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Man with sexsomnia not a threat: board Add to ...

A Toronto man found not criminally responsible for sexually assaulting a woman because he suffers from sexsomnia will not face any restrictions on his freedom, the Ontario Review Board ruled Thursday.

Jan Luedecke does not pose a significant threat to public safety, the board said in granting him an absolute discharge.

"Mr. Luedecke has been living in a community without any difficulty whatsoever since the ... offence more than six years ago," the board wrote in its unanimous decision.

"The evidence falls far short of satisfying us that Mr. Luedecke remains a significant threat."

The board was responsible for determining what conditions, if any, were to be placed upon the landscaper, who suffers from the rare sleep disorder.

A lawyer for the Attorney-General's office argued that Mr. Luedecke remains a threat and wanted him to meet with a psychiatrist at least twice a year and limit himself to one alcoholic drink a day, among other conditions.

Both Mr. Luedecke's lawyer and counsel for the Centre for Addiction and Mental Health successfully argued for an absolute discharge, saying he was no longer a threat.

The bizarre assault took place in the early hours of a July, 2003, house party in Toronto.

The woman was roused from sleep after a croquet tournament in Toronto's Beaches community by a strange man lying on top of her, engaged in sexual intercourse.

"Who the hell are you and what are you doing?" the woman demanded, according to court documents.

"Jan," the bewildered-looking man replied.

Mr. Luedecke confessed to the sexual assault, during which he was wearing a condom. But his lawyers successfully argued in 2005 that the landscaper is among a tiny fraction of the population that suffers from sexsomnia.

In fact, court heard Mr. Luedecke had engaged in "sleep sex" with four former girlfriends before the assault.

Court later heard that Mr. Luedecke had taken magic mushrooms the day before the party and had consumed 12 beers, two rum-and-Cokes, and two vodka drinks in the hours leading up to the assault.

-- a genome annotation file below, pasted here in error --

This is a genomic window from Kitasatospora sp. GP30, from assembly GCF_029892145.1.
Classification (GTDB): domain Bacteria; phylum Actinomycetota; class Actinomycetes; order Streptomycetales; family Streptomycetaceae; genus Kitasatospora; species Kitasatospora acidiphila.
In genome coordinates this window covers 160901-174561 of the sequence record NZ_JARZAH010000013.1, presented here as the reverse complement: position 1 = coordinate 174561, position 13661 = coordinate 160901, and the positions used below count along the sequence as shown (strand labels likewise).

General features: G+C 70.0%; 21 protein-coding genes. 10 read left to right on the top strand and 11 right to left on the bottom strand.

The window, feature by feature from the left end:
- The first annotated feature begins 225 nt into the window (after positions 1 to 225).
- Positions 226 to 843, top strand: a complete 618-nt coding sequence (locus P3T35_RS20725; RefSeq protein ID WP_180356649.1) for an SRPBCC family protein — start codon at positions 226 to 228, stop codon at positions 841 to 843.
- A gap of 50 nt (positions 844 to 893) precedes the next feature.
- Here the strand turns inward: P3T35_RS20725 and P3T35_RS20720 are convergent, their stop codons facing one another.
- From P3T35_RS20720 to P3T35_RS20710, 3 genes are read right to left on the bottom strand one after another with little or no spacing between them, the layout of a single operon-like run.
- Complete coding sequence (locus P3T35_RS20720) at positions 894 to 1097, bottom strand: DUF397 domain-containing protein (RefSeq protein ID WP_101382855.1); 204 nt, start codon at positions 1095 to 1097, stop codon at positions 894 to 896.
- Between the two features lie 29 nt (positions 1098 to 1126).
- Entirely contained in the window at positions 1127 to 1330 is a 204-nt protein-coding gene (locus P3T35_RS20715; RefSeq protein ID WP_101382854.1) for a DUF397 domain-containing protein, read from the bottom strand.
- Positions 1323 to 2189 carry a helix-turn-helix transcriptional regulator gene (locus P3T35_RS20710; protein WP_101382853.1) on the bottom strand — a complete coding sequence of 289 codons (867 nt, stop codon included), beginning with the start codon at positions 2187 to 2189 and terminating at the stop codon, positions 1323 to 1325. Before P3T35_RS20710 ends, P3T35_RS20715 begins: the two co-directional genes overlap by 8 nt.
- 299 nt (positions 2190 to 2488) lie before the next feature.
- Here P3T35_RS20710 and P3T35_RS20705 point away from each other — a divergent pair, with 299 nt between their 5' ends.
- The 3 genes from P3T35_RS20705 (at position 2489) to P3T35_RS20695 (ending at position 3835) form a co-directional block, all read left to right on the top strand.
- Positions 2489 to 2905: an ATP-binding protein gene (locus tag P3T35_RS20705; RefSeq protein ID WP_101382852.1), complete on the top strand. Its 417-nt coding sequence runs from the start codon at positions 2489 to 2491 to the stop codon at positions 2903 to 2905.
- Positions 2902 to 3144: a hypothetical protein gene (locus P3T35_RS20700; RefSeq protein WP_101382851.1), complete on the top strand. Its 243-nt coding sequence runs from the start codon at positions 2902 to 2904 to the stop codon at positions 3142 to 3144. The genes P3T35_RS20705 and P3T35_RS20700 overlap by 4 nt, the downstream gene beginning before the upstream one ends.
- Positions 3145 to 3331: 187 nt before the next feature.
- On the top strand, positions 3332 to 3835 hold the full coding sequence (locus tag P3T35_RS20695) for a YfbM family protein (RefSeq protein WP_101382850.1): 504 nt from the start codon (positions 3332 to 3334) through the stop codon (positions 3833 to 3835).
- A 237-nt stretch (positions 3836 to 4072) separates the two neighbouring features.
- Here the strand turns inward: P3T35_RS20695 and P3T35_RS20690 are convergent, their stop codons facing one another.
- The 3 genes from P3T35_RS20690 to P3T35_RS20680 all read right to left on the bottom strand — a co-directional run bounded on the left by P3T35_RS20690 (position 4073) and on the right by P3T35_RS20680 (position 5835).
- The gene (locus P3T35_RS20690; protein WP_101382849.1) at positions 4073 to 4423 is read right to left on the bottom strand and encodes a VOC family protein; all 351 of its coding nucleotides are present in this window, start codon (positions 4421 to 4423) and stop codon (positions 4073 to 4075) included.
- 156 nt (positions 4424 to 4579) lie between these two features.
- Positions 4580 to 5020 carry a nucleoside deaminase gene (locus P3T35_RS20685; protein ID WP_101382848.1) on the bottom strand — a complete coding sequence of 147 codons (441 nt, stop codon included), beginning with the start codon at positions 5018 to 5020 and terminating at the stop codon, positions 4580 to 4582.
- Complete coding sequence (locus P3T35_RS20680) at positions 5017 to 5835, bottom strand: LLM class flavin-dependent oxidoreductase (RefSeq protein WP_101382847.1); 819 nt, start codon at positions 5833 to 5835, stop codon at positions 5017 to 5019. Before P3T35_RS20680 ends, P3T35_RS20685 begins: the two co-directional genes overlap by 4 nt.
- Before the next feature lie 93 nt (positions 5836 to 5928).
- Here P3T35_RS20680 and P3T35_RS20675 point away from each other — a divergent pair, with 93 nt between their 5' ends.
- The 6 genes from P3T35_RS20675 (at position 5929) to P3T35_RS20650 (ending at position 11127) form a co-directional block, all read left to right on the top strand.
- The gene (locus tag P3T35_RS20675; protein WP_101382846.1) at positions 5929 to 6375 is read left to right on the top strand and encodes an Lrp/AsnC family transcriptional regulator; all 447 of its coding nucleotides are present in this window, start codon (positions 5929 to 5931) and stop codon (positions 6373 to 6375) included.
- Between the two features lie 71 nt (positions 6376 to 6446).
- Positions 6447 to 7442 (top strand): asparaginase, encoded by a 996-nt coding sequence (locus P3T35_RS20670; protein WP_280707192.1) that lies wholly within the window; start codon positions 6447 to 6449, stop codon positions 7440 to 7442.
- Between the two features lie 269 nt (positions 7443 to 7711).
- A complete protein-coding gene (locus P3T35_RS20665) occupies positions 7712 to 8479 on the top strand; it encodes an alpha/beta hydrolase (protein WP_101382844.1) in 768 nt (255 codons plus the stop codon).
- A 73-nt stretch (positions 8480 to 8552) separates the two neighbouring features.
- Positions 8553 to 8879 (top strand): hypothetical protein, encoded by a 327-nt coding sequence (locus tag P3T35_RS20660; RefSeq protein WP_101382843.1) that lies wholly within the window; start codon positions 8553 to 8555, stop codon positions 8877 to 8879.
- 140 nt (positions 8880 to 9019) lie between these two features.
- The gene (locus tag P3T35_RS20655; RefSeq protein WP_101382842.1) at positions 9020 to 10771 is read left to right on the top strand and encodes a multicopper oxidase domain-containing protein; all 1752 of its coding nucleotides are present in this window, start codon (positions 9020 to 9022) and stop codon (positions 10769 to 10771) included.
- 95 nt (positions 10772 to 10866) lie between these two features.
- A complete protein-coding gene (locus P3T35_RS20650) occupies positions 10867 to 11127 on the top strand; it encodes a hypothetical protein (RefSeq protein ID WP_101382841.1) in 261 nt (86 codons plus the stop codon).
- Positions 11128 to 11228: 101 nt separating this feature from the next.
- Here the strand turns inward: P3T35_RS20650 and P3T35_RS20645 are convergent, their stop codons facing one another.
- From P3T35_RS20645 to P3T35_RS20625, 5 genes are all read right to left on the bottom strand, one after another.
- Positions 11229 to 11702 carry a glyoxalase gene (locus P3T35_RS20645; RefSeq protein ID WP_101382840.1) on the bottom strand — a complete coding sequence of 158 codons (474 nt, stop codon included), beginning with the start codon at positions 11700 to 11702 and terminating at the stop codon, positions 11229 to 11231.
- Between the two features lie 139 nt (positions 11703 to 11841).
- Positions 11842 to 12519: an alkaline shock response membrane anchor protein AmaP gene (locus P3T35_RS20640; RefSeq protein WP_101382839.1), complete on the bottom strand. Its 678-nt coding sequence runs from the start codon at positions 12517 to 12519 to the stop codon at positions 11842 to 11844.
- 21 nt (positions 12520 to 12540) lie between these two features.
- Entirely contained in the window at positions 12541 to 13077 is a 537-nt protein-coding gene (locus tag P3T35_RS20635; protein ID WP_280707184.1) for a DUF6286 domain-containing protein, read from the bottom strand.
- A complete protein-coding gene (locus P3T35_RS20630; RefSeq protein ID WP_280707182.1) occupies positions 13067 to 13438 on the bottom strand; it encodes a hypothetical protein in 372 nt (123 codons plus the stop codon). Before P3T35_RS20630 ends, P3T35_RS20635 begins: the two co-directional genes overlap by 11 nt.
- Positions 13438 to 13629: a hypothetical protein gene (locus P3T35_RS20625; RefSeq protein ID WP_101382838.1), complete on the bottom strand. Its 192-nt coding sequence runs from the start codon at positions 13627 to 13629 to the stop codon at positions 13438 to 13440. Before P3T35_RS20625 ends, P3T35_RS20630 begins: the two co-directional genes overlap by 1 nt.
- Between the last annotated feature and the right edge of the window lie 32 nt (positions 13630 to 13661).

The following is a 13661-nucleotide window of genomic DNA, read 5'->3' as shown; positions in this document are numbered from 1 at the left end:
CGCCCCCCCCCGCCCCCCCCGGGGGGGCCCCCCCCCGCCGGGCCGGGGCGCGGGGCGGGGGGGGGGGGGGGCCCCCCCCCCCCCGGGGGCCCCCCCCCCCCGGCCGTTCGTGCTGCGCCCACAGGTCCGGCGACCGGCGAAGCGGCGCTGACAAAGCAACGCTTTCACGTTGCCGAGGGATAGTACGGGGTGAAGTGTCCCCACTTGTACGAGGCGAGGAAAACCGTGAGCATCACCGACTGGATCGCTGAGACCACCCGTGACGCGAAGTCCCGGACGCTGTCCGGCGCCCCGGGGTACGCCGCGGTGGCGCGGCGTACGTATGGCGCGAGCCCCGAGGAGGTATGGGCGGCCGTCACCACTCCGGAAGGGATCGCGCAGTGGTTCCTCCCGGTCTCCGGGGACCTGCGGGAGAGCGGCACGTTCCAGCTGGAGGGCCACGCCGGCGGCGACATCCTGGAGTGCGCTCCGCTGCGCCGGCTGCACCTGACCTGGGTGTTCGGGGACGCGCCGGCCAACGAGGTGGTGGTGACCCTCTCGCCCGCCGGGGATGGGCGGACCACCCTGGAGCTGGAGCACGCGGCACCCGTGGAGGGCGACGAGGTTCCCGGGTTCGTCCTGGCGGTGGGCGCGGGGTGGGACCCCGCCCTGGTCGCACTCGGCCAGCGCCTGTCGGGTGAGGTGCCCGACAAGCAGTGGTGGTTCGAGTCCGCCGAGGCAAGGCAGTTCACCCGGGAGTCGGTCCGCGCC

He was also overworked, overstressed, and sleep-deprived, court heard - factors all cited by experts as triggers of sexsomnia.

The trial judge acquitted Mr. Luedecke on the grounds that he could not have formed the intent to commit the assault, further concluding that his condition did not qualify as a "disease of the mind."

That decision was quashed by the Ontario Court of Appeal in 2008, which ruled Mr. Luedecke instead should have been found not criminally responsible due to having a mental disorder.

His case was then sent to the review board, which can order a person to be committed to hospital, release them into the community on certain conditions, or grant an absolute discharge.

However, it has no power to order an accused to submit to treatment without consent.

In its decision, the board noted that although Mr. Luedecke had decided to stop taking medication, he hadn't experienced any further episodes of "involuntary sexual activity" for four years.

The board's decision was largely based on two risk assessments, one carried out by a forensic psychiatrist and the other by a forensic psychologist.

Psychiatrist Lisa Ramshaw, the board noted, acknowledged that Mr. Luedecke experienced "considerable shame and embarrassment" and a person showing such remorse was "less likely to repeat the behaviour."

In his report, Percy Wright wrote that Mr. Luedecke had taken steps to control his sexsomnia, including reducing his stress, limiting his alcohol consumption to two drinks a week or less, and sleeping "safely" with no access to women who aren't his partner.

Mr. Luedecke's victim read a statement to the board during the hearings, and "should be commended for having the courage" to do so, the board wrote.

"It was obvious to all members of the board that the victim is still experiencing tremendous difficulties arising from the events," it said.

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